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Ben McSweeney AMA ()
#1 Copy

TransFattyAcid

One of the drawings in The Rithmatist contains a spoiler for the chapter that follows. How do you all normally ensure that doesn't happen? Do you read the whole book or is it more of relying on the art request telling you what to avoid?

Ben McSweeney

That's something that falls at the feet of editing and layout, at the publisher. I produce illustrations to spec, but I don't get a lot of input on where they're ultimately placed on the page or in the book.

That being said, someone really should have caught that. [Peter], do you know if this is something that was fixed in later editions.

Peter Ahlstorm

The illustrations are all the way Brandon designed them. Some of them contain information that comes up in the text of that chapter.

Ben McSweeney

That's about as definitive an answer as an answer can be. :)

Barnes and Noble Book Club Q&A ()
#2 Copy

little_wilson

What's the earliest that we'll be seeing more of Scribbler (I'd heard a bunch about it at TWG, and so I found the sample chapters on your site and now I'm REALLY wanting more of it, so I'd like to know when I should start looking again...)?

Brandon Sanderson

Sigh. I really want to do something with Scribbler, but I can't justify it right now. I'm doing the fourth Alcatraz because I can't put it off any longer because of contracts, and Kings because Tor really wants a solo Brandon book next year. But I can't justify working too much on a project that hasn't been sold and which—if published—would end up pulling me into another side trilogy. I have to leave the WoT with the space it needs and deserves. Until it is completed, I have to shelve side projects. That, unfortunately, includes Scribbler. For now.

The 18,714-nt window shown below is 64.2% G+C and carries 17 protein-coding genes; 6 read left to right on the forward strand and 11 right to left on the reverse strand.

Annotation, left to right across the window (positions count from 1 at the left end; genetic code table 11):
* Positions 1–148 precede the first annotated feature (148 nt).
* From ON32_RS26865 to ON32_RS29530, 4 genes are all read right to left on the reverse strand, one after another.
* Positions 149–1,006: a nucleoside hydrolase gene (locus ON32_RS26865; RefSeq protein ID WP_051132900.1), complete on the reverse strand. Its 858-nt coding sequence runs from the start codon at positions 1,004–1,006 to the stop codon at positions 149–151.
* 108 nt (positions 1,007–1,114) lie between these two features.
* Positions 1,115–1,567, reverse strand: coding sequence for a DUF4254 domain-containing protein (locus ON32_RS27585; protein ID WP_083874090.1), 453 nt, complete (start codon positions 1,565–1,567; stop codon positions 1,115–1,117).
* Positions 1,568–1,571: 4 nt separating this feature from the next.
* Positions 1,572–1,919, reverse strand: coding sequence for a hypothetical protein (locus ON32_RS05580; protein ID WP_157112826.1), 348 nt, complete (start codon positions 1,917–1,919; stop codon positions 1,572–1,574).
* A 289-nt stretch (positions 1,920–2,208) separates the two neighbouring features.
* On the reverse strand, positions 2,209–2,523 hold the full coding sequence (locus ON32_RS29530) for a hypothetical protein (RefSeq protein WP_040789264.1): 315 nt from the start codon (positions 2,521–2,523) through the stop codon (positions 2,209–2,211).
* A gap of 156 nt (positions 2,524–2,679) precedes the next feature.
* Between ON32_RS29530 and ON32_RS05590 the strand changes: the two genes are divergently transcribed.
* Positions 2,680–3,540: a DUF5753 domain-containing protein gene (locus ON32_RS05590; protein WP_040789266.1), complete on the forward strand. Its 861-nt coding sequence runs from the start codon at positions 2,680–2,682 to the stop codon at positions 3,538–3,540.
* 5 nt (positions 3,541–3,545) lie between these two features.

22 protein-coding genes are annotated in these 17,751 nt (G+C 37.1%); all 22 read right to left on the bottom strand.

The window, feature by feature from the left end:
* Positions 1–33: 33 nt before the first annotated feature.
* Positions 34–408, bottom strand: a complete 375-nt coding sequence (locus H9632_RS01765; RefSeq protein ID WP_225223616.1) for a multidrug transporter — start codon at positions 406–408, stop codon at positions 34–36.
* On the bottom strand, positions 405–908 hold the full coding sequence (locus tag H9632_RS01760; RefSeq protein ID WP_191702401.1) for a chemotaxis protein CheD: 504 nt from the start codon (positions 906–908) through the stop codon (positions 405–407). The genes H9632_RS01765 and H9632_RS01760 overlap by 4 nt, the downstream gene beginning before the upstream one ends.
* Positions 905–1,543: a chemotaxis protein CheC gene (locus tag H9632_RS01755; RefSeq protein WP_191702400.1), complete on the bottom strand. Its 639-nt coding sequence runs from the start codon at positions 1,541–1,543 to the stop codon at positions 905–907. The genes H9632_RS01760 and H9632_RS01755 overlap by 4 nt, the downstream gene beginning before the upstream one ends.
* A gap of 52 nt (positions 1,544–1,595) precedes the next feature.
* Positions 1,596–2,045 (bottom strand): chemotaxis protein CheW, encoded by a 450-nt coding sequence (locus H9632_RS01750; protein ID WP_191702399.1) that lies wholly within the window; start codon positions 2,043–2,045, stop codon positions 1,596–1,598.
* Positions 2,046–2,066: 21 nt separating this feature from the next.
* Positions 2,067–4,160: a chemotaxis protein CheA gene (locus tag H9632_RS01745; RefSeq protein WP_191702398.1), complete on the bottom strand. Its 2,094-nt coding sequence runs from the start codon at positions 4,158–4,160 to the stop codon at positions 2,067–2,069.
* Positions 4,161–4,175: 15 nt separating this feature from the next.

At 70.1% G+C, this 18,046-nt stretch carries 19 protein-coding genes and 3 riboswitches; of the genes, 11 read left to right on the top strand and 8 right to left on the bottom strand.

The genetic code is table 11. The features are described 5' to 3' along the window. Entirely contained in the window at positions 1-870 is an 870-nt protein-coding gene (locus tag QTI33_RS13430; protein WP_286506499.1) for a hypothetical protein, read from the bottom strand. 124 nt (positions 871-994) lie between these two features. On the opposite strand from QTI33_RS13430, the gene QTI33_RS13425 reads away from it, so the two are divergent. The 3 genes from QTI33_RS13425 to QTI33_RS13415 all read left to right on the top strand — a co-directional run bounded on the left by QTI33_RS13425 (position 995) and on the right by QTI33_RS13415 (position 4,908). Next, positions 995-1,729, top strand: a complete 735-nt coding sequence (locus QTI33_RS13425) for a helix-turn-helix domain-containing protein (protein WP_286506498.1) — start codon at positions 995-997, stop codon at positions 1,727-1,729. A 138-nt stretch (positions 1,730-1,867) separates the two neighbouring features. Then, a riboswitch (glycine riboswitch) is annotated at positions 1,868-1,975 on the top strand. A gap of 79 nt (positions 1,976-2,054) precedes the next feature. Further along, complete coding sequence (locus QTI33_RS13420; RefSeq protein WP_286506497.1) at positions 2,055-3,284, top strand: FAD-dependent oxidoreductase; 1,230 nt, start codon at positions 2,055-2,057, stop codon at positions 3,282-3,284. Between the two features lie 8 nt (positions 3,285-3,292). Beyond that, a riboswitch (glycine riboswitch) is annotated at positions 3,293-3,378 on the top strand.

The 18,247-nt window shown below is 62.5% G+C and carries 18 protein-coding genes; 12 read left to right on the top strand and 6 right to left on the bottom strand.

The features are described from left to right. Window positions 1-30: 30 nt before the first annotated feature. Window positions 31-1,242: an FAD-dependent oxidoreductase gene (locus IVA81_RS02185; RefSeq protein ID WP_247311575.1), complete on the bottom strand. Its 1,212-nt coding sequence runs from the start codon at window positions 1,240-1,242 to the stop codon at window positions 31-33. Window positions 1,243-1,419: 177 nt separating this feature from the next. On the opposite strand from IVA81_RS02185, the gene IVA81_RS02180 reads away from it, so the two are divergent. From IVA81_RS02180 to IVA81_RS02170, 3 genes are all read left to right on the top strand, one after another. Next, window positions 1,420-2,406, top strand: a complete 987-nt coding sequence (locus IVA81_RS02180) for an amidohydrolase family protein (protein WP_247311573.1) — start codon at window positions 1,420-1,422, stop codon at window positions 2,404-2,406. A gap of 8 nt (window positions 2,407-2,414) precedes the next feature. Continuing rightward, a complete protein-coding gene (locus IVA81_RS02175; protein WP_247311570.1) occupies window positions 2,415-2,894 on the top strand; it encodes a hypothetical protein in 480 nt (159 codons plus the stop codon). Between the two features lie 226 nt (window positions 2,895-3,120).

There are some things in the works with it, and I'm very excited about the possibilities. But there's nothing tangible I can give you now. It's coming. Maybe sooner than I've made it sound, but best to be careful as nothing is set yet.

Steelheart San Francisco signing ()
#3 Copy

Questioner (paraphrased)

He was asked how many contracts he's had and has.

Brandon Sanderson (paraphrased)

He started to talk about the story where he had a contract for Dragonsteel and another book, which became Rithmatist. He said the first book of Dragonsteel didn't turn out well, and that he wasn't ready to write that series, which ties in all of his universes as a prequel. And said he'd be avoiding more series where you have to really have read everything to get it until further down the line. Confirmed that the next several books are going to be Stormlight related, along with the in between Wax and Wayne books, Steelheart books and Rithmatist.

State of the Sanderson 2017 ()
#4 Copy

Brandon Sanderson

Updates on Secondary Projects

The Rithmatist